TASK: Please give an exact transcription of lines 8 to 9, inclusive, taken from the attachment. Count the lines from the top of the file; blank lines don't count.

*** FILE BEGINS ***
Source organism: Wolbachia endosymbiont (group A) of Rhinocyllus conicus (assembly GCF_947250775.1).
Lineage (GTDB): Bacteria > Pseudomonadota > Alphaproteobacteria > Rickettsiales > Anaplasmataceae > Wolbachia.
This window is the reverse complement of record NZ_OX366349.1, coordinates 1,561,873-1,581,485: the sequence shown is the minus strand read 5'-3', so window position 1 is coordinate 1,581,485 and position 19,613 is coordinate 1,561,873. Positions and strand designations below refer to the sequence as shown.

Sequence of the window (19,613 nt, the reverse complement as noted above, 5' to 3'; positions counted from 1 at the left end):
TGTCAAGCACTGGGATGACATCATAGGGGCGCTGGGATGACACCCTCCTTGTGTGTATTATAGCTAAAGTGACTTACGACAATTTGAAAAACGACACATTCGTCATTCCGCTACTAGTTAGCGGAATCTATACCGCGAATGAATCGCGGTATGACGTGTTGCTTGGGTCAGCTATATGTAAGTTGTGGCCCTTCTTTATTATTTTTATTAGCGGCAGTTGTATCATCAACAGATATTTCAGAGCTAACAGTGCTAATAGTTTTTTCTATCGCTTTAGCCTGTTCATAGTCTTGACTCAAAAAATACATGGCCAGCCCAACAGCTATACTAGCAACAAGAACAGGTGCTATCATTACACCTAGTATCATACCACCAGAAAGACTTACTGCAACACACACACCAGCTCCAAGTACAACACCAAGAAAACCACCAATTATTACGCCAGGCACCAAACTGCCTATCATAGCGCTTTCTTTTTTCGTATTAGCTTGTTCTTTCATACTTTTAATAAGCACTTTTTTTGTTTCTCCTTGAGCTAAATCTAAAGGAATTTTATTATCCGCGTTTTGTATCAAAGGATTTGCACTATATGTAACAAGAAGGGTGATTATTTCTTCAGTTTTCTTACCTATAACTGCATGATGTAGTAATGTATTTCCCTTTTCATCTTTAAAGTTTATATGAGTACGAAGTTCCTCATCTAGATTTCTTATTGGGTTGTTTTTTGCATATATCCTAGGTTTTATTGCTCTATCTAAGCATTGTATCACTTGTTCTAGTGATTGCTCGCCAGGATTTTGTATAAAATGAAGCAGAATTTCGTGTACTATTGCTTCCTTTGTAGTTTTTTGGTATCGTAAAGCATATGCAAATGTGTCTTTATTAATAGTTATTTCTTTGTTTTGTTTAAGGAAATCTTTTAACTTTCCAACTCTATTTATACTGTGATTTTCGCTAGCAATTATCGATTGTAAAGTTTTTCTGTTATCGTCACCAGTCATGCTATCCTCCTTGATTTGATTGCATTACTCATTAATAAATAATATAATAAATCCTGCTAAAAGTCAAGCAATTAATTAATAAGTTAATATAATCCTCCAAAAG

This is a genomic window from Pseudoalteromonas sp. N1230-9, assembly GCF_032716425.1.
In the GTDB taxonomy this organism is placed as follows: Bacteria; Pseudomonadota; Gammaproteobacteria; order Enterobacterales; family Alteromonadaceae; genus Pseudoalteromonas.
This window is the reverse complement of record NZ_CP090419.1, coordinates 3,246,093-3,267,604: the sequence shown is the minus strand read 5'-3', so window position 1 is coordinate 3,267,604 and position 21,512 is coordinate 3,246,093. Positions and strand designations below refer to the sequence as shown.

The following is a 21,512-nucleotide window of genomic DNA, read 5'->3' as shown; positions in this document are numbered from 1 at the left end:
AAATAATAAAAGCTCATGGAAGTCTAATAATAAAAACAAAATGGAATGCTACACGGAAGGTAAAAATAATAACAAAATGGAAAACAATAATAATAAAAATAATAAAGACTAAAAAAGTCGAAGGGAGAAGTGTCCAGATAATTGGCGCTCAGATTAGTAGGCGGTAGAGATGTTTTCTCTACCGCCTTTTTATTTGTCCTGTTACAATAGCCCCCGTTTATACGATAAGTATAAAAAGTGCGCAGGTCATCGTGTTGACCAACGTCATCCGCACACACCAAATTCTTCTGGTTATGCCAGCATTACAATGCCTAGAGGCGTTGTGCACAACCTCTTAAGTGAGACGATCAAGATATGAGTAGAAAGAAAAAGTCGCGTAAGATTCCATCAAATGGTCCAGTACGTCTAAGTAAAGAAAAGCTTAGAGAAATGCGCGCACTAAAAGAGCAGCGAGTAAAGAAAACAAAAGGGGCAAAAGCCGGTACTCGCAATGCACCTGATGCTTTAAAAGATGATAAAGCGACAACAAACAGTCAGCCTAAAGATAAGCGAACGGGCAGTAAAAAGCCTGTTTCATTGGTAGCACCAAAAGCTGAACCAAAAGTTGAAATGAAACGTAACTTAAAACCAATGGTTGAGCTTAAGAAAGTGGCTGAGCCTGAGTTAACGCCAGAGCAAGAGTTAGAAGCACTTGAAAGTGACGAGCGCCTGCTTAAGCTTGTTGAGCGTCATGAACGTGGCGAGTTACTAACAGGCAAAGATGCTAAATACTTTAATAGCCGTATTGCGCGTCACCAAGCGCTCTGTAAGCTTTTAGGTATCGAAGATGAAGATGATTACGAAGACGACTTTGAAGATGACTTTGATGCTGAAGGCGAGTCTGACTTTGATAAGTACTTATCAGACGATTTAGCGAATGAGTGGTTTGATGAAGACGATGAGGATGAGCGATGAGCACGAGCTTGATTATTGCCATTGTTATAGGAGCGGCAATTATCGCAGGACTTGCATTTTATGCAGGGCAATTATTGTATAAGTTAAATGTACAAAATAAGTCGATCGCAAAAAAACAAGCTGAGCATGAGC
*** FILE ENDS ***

This window is the reverse complement of record NZ_CP090419.1, coordinates 3,246,093-3,267,604: the sequence shown is the minus strand read 5'-3', so window position 1 is coordinate 3,267,604 and position 21,512 is coordinate 3,246,093. Positions and strand designations below refer to the sequence as shown.

The following is a 21,512-nucleotide window of genomic DNA, read 5'->3' as shown; positions in this document are numbered from 1 at the left end: